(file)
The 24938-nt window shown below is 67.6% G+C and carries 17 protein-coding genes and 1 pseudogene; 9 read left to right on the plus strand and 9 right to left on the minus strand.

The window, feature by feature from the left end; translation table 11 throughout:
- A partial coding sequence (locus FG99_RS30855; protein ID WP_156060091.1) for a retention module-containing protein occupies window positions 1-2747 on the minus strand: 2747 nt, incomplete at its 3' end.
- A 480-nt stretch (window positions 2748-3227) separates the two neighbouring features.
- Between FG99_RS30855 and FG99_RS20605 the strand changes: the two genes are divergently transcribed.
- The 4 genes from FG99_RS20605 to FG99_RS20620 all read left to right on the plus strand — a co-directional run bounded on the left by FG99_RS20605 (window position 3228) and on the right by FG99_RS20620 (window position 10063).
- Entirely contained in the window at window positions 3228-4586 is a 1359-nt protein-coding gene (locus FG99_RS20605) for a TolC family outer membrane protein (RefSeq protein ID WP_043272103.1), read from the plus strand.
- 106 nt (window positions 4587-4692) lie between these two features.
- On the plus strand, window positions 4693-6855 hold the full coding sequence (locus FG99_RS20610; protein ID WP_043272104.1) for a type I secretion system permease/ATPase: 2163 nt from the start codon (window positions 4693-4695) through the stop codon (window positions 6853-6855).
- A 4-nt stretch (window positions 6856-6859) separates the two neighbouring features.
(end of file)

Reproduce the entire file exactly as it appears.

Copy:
The 24938-nt window shown below is 67.6% G+C and carries 17 protein-coding genes and 1 pseudogene; 9 read left to right on the plus strand and 9 right to left on the minus strand.

The window, feature by feature from the left end; translation table 11 throughout:
- A partial coding sequence (locus FG99_RS30855; protein ID WP_156060091.1) for a retention module-containing protein occupies window positions 1-2747 on the minus strand: 2747 nt, incomplete at its 3' end.
- A 480-nt stretch (window positions 2748-3227) separates the two neighbouring features.
- Between FG99_RS30855 and FG99_RS20605 the strand changes: the two genes are divergently transcribed.
- The 4 genes from FG99_RS20605 to FG99_RS20620 all read left to right on the plus strand — a co-directional run bounded on the left by FG99_RS20605 (window position 3228) and on the right by FG99_RS20620 (window position 10063).
- Entirely contained in the window at window positions 3228-4586 is a 1359-nt protein-coding gene (locus FG99_RS20605) for a TolC family outer membrane protein (RefSeq protein ID WP_043272103.1), read from the plus strand.
- 106 nt (window positions 4587-4692) lie between these two features.
- On the plus strand, window positions 4693-6855 hold the full coding sequence (locus FG99_RS20610; protein ID WP_043272104.1) for a type I secretion system permease/ATPase: 2163 nt from the start codon (window positions 4693-4695) through the stop codon (window positions 6853-6855).
- A 4-nt stretch (window positions 6856-6859) separates the two neighbouring features.